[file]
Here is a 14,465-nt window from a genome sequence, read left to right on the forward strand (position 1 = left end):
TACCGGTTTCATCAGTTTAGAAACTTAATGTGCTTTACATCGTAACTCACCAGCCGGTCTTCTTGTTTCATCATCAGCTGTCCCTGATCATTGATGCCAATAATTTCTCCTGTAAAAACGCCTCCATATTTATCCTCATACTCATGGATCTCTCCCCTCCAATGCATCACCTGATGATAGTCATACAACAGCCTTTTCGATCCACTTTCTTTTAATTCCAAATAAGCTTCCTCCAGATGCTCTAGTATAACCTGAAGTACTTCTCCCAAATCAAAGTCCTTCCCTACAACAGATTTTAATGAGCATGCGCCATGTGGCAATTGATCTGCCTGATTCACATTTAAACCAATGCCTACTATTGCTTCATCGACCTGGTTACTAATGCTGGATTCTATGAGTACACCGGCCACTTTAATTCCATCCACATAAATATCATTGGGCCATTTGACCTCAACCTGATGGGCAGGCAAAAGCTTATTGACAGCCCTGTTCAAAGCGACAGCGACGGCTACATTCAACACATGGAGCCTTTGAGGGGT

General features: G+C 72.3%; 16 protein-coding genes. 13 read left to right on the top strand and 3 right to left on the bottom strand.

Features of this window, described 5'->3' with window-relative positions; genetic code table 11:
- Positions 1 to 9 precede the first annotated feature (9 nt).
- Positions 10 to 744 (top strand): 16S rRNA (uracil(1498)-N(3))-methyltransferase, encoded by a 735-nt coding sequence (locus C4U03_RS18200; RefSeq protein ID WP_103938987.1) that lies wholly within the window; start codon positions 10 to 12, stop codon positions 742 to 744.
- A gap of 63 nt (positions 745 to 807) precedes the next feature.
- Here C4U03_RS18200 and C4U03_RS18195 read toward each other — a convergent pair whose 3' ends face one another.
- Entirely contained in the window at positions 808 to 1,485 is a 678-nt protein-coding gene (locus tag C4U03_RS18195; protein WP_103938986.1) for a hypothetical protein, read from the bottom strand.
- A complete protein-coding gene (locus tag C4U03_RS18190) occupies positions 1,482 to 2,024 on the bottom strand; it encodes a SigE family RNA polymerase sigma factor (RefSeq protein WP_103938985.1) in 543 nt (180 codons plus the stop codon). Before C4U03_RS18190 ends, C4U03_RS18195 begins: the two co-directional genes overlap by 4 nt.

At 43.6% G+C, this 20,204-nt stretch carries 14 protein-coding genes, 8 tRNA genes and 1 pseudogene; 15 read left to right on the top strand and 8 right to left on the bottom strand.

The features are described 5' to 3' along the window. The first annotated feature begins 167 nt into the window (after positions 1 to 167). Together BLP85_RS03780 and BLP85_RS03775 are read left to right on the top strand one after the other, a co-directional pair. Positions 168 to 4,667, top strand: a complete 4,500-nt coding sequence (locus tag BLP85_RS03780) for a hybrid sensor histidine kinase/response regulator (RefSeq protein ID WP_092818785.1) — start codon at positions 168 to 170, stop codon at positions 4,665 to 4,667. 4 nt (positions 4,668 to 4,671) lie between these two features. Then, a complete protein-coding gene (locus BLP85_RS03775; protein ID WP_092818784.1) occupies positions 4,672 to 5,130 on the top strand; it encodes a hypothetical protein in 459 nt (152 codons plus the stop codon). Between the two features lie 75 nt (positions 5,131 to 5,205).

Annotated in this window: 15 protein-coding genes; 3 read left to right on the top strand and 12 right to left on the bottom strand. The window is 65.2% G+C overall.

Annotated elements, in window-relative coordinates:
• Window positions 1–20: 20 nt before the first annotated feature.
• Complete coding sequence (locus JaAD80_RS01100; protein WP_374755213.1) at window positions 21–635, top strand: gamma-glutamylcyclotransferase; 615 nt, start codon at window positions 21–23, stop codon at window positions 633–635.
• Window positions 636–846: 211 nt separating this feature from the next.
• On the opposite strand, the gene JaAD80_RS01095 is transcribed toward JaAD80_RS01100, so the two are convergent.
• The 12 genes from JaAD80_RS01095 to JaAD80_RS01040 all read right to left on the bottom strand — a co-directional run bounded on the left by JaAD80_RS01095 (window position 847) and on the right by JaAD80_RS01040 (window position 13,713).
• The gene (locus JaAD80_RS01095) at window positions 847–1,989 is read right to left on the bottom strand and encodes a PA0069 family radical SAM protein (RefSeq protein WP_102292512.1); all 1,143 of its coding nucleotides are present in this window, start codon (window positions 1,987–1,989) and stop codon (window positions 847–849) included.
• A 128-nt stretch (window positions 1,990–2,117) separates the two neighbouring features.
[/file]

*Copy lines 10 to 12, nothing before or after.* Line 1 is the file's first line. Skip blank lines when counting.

- A complete protein-coding gene (locus tag C4U03_RS18190) occupies positions 1,482 to 2,024 on the bottom strand; it encodes a SigE family RNA polymerase sigma factor (RefSeq protein WP_103938985.1) in 543 nt (180 codons plus the stop codon). Before C4U03_RS18190 ends, C4U03_RS18195 begins: the two co-directional genes overlap by 4 nt.

At 43.6% G+C, this 20,204-nt stretch carries 14 protein-coding genes, 8 tRNA genes and 1 pseudogene; 15 read left to right on the top strand and 8 right to left on the bottom strand.

The features are described 5' to 3' along the window. The first annotated feature begins 167 nt into the window (after positions 1 to 167). Together BLP85_RS03780 and BLP85_RS03775 are read left to right on the top strand one after the other, a co-directional pair. Positions 168 to 4,667, top strand: a complete 4,500-nt coding sequence (locus tag BLP85_RS03780) for a hybrid sensor histidine kinase/response regulator (RefSeq protein ID WP_092818785.1) — start codon at positions 168 to 170, stop codon at positions 4,665 to 4,667. 4 nt (positions 4,668 to 4,671) lie between these two features. Then, a complete protein-coding gene (locus BLP85_RS03775; protein ID WP_092818784.1) occupies positions 4,672 to 5,130 on the top strand; it encodes a hypothetical protein in 459 nt (152 codons plus the stop codon). Between the two features lie 75 nt (positions 5,131 to 5,205).